The Mysteries Project #2: The Exploding Planet Hypothesis and the Origin of the Asteroid Belt
(Updated 29 June 2011)
(Hint: For a treat, try watching the above video full screen at 1080p.)
Ever wonder how the asteroid belt formed? The prevailing theory says that it is essentially a planet that never formed out of the original primeval solar nebula of gas and dust. However, there are huge problems with this theory. For example, the asteroids are large rocks that arguably needed a significant gravity source in order to form in the first place. The late astronomer Tom Van Flandern, who led the Celestial Mechanics Branch of the Nautical Almanac Office at the U.S. Naval Observatory in Washington, D.C. from 1963 to 1983, developed an alternate theory explaining the origin of the asteroid belt which he described in detail in his book: Dark Matter, Missing Planets, & New Comets. His idea is that a planet once existed in that location in our solar system, and it exploded. We call this the "exploding planet hypothesis." This theory has been widely ridiculed in mainstream astronomical circles, mainly because of resistance by mainstream astronomers to the idea that planets could explode in the first place. We decided to use remote viewing to take a look and see what actually happened. Look at the data yourself, and then you decide.
There are three remote-viewing targets for this study. The first target is the asteroid "433 Eros" (a siliceous or S-type asteroid) at the moment of its creation. The second target is the asteroid "253 Mathilde" (a carbonaceous or C-type asteroid) at the moment of its creation. The final target involves Iapetus, the icy moon of Saturn. Iapetus has a dark "splat" on one side, and Tom Van Flandern hypothesized that this splat was the result of an impact with a huge debris wave that ran throughout the solar system when the planet exploded that created the asteroid belt. Thus, the final target involves the origin of the dark splat on Iapetus.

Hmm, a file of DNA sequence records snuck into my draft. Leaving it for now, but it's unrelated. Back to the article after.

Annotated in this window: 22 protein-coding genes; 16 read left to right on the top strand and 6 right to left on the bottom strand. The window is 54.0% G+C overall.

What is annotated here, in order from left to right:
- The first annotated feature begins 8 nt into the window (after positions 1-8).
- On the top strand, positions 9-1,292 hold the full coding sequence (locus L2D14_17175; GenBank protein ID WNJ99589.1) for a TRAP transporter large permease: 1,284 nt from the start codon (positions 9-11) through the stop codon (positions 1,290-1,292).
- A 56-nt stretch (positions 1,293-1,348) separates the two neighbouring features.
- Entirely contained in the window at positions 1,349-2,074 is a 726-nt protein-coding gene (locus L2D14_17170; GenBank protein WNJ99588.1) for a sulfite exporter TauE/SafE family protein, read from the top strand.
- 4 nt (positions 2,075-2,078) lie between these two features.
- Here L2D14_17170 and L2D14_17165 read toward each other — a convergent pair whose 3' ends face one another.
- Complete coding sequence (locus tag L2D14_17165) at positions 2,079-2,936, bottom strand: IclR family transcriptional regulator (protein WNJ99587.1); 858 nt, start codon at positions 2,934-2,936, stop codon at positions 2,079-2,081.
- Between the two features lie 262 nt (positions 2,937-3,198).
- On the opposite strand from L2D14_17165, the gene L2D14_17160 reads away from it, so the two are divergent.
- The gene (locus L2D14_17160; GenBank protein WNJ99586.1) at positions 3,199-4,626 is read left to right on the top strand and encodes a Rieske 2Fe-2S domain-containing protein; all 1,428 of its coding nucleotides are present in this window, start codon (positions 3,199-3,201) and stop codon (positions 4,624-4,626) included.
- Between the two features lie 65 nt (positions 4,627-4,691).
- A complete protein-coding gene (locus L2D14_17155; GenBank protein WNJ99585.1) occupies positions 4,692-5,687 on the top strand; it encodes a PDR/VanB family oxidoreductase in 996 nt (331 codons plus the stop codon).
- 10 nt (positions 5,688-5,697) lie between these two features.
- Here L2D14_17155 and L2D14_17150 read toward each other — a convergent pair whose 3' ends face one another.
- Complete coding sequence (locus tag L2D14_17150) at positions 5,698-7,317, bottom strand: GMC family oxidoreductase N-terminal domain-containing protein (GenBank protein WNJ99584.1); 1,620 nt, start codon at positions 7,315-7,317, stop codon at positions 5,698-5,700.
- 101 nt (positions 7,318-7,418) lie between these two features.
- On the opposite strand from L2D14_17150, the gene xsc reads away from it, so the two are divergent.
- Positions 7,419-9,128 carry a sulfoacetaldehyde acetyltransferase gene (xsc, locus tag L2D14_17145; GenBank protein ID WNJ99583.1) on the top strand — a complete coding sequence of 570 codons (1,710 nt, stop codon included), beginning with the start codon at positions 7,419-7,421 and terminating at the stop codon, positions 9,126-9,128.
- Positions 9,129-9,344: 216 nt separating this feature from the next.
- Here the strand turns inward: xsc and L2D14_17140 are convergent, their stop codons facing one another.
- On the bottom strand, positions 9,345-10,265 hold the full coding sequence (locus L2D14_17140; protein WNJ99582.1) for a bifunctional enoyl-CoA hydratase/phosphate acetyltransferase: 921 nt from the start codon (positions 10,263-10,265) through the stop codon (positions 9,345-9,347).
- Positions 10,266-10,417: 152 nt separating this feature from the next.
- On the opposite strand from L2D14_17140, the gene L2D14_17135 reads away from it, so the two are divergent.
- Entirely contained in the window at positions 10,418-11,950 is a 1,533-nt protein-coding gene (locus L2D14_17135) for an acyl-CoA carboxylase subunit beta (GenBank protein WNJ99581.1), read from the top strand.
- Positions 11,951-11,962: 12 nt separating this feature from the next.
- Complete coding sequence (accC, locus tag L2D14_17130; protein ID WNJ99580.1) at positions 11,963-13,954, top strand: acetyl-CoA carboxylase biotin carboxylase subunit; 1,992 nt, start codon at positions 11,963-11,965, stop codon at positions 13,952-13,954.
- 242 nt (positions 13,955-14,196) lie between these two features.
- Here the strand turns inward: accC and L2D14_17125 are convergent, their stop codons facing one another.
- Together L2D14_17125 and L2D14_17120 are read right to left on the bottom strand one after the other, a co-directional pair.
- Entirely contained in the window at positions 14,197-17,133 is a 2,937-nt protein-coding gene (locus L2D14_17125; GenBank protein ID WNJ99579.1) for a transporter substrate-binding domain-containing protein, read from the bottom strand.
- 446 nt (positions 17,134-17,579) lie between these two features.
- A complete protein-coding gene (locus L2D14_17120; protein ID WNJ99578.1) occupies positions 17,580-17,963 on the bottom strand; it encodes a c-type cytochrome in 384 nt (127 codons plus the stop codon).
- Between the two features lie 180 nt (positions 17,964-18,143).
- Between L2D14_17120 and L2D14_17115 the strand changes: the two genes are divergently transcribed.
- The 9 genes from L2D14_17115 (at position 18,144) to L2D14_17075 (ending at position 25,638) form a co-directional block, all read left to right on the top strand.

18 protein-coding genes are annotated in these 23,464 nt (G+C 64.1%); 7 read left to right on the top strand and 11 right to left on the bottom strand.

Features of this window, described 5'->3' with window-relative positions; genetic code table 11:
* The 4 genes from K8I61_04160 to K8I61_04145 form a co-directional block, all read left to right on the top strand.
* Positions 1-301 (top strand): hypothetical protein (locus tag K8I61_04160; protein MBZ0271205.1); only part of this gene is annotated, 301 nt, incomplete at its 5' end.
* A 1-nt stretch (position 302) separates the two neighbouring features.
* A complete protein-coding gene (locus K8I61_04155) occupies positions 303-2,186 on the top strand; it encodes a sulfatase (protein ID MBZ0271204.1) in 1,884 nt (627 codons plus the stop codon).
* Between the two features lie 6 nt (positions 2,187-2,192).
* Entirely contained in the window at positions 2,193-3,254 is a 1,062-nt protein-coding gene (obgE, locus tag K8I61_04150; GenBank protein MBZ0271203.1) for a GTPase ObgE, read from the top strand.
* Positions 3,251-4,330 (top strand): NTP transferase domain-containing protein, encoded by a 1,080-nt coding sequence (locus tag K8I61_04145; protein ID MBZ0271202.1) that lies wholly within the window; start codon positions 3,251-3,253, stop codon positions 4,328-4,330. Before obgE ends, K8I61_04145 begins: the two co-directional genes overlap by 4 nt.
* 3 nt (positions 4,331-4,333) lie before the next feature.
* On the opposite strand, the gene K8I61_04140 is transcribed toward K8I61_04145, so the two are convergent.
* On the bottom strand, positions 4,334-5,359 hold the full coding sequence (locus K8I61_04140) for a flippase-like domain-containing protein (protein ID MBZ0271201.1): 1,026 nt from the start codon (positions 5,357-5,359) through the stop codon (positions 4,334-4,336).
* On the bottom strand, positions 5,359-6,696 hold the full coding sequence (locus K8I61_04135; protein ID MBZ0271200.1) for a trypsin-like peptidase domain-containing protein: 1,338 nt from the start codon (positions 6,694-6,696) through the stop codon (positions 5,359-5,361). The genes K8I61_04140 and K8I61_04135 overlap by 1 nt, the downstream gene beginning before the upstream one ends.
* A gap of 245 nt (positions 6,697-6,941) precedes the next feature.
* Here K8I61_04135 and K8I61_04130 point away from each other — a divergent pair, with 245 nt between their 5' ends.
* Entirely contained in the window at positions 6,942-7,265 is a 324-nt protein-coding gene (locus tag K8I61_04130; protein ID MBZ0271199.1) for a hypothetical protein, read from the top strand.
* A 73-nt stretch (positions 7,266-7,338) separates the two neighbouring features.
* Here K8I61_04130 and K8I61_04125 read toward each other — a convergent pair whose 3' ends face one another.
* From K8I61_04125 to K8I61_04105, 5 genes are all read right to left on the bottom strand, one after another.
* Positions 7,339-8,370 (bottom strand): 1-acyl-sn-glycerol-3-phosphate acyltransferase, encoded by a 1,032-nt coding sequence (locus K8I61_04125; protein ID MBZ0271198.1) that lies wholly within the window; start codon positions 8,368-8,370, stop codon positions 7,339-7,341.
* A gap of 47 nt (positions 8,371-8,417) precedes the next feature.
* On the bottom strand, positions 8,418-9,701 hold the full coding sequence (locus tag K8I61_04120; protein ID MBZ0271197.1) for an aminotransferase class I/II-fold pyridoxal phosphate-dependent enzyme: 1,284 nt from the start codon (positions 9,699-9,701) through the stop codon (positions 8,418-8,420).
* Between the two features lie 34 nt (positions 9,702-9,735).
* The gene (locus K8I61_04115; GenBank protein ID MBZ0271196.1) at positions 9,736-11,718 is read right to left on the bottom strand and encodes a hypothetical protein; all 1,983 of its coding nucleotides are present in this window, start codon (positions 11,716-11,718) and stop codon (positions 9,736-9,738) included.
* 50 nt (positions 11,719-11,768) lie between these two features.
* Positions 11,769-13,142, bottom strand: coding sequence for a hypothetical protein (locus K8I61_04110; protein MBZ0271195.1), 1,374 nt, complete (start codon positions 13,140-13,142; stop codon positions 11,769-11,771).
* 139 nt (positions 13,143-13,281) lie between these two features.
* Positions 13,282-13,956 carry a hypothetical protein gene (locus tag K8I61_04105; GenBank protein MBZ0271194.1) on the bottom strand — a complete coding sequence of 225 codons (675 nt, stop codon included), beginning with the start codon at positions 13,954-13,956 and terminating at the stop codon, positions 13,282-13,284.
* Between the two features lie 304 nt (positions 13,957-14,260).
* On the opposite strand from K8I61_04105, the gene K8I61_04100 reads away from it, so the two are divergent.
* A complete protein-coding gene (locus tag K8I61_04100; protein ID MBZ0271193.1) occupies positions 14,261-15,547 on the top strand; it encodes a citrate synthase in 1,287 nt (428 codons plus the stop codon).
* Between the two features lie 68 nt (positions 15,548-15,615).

Principal Investigator: Courtney Brown
Target #2a: The focus of this target is on the process that created the "433 Eros" asteroid at the moment of its initial formation.
Target #2b: The focus of this target is on the process that created the "253 Mathilde" asteroid at the moment of its initial formation.
Target #2c: The focus of this target is on the event or process that created the dark patch on the right side of Iapetus as shown in the image below, beginning with the initiation of the event or process itself.
(with summary and comments for each session)
A full report is being prepared and will be posted here eventually. Meanwhile, web site visitors should click on "The RV Sessions" link above and examine all of the data for this project as well as the initial session evaluations. What do you think?